Prosecutor: Manning Let Secrets Into Enemy Hands
Pfc. Bradley Manning put U.S. military secrets into the hands of Osama bin Laden himself, prosecutors said Monday as the Army intelligence analyst went on trial over the biggest leak of classified material in American history.
Manning’s lawyers countered by arguing that he was a “young, naive but good-intentioned” soldier who thought he could make the world a better place by turning over hundreds of thousands of documents to the anti-secrecy website WikiLeaks.
Manning, 25, has admitted giving the material to WikiLeaks and pleaded guilty earlier this year to charges that could bring 20 years behind bars. But the military pressed ahead with a court-martial on more serious charges, including aiding the enemy, which carries a potential life sentence.
Prosecutors said they will present evidence that bin Laden requested and obtained from another al-Qaida member Afghanistan battlefield reports and State Department cables published by WikiLeaks.
“This is a case about a soldier who systematically harvested hundreds of thousands of documents from classified databases and then dumped that information onto the internet into the hands of the enemy,” prosecutor Capt. Joe Morrow said.
He said the case is “about what happens when arrogance meets access to sensitive information.”
In his dress blue uniform and wire-rimmed glasses, the slightly built Manning followed a slide show of the prosecutor’s hour-long opening statement, watching on a laptop computer at the defense table. The slide show also was projected on three larger screens in the courtroom, which had seats for only about 50 people.
Later, almost motionless, the soldier from Crescent, Okla., sat forward in his chair, looking toward his defense attorney, David Coombs, throughout his 25-minute opening statement.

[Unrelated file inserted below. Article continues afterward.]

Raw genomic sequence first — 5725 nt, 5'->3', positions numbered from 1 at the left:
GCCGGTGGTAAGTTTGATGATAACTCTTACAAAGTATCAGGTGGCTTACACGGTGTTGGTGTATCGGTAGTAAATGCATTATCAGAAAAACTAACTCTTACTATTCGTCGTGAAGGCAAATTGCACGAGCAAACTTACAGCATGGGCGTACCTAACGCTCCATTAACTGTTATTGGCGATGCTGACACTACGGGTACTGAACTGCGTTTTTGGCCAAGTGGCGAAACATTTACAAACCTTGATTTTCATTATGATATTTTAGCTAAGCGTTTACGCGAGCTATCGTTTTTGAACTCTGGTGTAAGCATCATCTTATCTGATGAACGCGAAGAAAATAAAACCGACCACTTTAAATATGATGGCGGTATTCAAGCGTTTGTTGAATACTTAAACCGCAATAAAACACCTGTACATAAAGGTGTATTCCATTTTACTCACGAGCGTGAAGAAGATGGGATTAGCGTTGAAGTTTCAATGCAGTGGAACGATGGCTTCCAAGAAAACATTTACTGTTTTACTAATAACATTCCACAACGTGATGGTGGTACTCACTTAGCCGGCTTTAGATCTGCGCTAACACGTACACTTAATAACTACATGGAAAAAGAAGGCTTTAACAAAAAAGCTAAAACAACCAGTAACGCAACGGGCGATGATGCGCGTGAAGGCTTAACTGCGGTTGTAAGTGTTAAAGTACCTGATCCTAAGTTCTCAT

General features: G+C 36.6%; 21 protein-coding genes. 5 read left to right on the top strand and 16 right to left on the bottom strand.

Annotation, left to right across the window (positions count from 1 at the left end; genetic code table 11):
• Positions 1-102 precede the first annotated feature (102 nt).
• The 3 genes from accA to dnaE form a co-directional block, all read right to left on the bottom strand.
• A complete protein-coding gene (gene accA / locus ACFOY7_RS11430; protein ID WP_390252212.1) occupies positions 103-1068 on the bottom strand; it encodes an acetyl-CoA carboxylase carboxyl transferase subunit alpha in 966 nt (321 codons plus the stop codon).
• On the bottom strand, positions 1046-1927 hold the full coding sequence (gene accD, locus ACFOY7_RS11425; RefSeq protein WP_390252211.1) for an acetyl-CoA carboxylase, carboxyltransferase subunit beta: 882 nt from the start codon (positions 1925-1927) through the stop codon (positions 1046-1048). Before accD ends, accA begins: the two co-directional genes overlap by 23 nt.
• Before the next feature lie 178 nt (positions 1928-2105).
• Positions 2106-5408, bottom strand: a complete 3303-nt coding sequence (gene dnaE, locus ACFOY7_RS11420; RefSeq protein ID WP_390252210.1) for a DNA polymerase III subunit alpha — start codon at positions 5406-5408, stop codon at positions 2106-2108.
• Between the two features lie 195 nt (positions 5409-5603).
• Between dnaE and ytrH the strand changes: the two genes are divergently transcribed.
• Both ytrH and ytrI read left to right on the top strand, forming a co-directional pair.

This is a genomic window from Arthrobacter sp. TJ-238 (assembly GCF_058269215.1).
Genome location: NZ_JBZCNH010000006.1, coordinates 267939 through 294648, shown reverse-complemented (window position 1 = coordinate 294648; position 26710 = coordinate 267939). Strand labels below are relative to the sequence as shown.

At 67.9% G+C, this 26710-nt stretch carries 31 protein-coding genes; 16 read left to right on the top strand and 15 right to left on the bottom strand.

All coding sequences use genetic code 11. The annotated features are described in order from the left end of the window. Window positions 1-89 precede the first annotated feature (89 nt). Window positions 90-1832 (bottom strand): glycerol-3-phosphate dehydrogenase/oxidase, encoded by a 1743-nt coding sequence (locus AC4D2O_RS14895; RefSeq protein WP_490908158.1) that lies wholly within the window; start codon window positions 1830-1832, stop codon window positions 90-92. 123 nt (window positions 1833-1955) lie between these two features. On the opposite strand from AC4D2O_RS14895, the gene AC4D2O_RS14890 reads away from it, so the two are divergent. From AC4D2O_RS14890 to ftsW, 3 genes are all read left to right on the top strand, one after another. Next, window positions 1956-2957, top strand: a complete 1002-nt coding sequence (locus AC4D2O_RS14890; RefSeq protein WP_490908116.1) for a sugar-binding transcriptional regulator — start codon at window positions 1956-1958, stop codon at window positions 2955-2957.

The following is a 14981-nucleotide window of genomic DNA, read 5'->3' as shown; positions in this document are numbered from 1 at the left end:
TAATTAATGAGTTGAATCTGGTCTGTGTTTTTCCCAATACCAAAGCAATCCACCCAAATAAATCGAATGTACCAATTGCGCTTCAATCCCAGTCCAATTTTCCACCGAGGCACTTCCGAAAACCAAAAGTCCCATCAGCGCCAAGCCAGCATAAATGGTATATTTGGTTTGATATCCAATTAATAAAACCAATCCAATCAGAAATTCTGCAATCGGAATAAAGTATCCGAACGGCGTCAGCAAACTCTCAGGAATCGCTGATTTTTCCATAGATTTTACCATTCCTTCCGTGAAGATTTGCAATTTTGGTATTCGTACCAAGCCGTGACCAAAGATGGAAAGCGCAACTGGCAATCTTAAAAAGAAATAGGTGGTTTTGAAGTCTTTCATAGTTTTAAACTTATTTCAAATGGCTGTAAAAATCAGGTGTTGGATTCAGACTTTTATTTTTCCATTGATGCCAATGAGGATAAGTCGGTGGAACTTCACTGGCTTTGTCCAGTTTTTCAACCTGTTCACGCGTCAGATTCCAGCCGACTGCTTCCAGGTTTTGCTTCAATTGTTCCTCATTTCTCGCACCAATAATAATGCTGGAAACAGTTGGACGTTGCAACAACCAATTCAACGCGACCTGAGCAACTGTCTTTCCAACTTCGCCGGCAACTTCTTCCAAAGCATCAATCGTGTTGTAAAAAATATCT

Coombs said Manning struggled to do the right thing as “a humanist.” As an analyst in Baghdad, Manning had access to hundreds of millions of documents but selectively leaked material, Coombs said. He mentioned an unclassified video of a 2007 U.S. Apache helicopter attack that mistakenly killed civilians, including a Reuters photographer.
“He believed this information showed how we value human life. He was troubled by that. He believed that if the American public saw it, they too would be troubled,” Coombs said.
Manning chose to have his court-martial heard by a judge instead of a jury. It is expected to run all summer. Much of the evidence is classified, which means large portions of the trial are likely to be closed to reporters and the public.
Federal authorities are looking into whether WikiLeaks founder Julian Assange can also be prosecuted. He has been holed up in the Ecuadorean Embassy in London to avoid extradition to Sweden on separate crime allegations.
In February, Manning took the stand and read from a 35-page statement in which he said he leaked the material to expose the American military’s “bloodlust” and disregard for human life in Iraq and Afghanistan.
The case is the most high-profile prosecution for the Obama administration, which has been criticized for its crackdown on leakers. The six cases brought since Obama took office are more than in all other presidencies combined.
Manning’s supporters — including Pentagon Papers leaker Daniel Ellsberg — have hailed him as a whistleblowing hero and political prisoner. Others say he is a traitor who endangered lives and national security.